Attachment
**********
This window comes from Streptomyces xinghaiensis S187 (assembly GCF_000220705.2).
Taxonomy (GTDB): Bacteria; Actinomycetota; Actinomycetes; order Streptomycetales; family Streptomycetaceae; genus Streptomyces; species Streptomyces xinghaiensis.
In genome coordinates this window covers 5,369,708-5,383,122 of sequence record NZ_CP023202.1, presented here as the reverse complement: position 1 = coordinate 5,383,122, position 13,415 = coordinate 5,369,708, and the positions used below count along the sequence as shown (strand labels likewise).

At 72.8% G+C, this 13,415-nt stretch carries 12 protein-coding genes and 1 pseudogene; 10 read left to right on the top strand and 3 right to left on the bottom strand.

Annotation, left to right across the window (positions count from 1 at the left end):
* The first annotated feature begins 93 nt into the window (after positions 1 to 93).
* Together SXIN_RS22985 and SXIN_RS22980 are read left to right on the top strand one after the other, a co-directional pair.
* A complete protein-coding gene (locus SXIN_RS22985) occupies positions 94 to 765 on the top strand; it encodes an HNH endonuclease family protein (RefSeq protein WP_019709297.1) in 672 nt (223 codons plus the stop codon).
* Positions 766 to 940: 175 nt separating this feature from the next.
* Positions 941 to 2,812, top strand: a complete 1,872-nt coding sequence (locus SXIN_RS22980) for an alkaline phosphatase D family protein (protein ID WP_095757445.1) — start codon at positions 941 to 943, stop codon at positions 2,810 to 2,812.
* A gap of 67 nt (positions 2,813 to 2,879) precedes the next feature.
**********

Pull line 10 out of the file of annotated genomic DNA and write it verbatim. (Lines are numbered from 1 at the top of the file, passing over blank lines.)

* Positions 941 to 2,812, top strand: a complete 1,872-nt coding sequence (locus SXIN_RS22980) for an alkaline phosphatase D family protein (protein ID WP_095757445.1) — start codon at positions 941 to 943, stop codon at positions 2,810 to 2,812.